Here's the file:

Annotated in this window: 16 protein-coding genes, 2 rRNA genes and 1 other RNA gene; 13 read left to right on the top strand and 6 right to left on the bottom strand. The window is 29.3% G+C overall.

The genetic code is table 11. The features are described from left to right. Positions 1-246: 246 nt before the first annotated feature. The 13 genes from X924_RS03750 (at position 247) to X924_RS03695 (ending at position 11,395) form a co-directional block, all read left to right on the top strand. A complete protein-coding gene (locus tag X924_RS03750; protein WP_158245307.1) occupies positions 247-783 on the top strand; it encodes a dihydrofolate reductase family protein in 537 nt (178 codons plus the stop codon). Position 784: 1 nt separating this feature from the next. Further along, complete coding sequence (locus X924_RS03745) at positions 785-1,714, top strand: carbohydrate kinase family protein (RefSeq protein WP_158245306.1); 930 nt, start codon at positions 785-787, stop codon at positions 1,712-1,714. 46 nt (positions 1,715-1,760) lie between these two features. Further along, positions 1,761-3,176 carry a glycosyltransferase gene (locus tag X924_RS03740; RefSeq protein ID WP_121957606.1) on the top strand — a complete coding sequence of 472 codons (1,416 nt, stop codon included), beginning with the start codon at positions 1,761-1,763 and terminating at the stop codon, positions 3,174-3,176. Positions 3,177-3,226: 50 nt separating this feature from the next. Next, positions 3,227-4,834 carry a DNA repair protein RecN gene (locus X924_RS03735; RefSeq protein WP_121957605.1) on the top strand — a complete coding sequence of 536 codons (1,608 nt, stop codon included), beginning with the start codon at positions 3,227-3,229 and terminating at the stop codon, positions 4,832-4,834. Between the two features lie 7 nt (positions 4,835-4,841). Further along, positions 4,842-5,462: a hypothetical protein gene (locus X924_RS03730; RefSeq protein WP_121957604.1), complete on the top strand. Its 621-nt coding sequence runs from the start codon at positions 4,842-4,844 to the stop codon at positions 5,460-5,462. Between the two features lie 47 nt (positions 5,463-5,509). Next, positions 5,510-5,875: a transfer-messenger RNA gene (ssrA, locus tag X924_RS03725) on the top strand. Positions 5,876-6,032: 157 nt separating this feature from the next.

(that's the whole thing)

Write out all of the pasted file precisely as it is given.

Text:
Annotated in this window: 16 protein-coding genes, 2 rRNA genes and 1 other RNA gene; 13 read left to right on the top strand and 6 right to left on the bottom strand. The window is 29.3% G+C overall.

The genetic code is table 11. The features are described from left to right. Positions 1-246: 246 nt before the first annotated feature. The 13 genes from X924_RS03750 (at position 247) to X924_RS03695 (ending at position 11,395) form a co-directional block, all read left to right on the top strand. A complete protein-coding gene (locus tag X924_RS03750; protein WP_158245307.1) occupies positions 247-783 on the top strand; it encodes a dihydrofolate reductase family protein in 537 nt (178 codons plus the stop codon). Position 784: 1 nt separating this feature from the next. Further along, complete coding sequence (locus X924_RS03745) at positions 785-1,714, top strand: carbohydrate kinase family protein (RefSeq protein WP_158245306.1); 930 nt, start codon at positions 785-787, stop codon at positions 1,712-1,714. 46 nt (positions 1,715-1,760) lie between these two features. Further along, positions 1,761-3,176 carry a glycosyltransferase gene (locus tag X924_RS03740; RefSeq protein ID WP_121957606.1) on the top strand — a complete coding sequence of 472 codons (1,416 nt, stop codon included), beginning with the start codon at positions 1,761-1,763 and terminating at the stop codon, positions 3,174-3,176. Positions 3,177-3,226: 50 nt separating this feature from the next. Next, positions 3,227-4,834 carry a DNA repair protein RecN gene (locus X924_RS03735; RefSeq protein WP_121957605.1) on the top strand — a complete coding sequence of 536 codons (1,608 nt, stop codon included), beginning with the start codon at positions 3,227-3,229 and terminating at the stop codon, positions 4,832-4,834. Between the two features lie 7 nt (positions 4,835-4,841). Further along, positions 4,842-5,462: a hypothetical protein gene (locus X924_RS03730; RefSeq protein WP_121957604.1), complete on the top strand. Its 621-nt coding sequence runs from the start codon at positions 4,842-4,844 to the stop codon at positions 5,460-5,462. Between the two features lie 47 nt (positions 5,463-5,509). Next, positions 5,510-5,875: a transfer-messenger RNA gene (ssrA, locus tag X924_RS03725) on the top strand. Positions 5,876-6,032: 157 nt separating this feature from the next.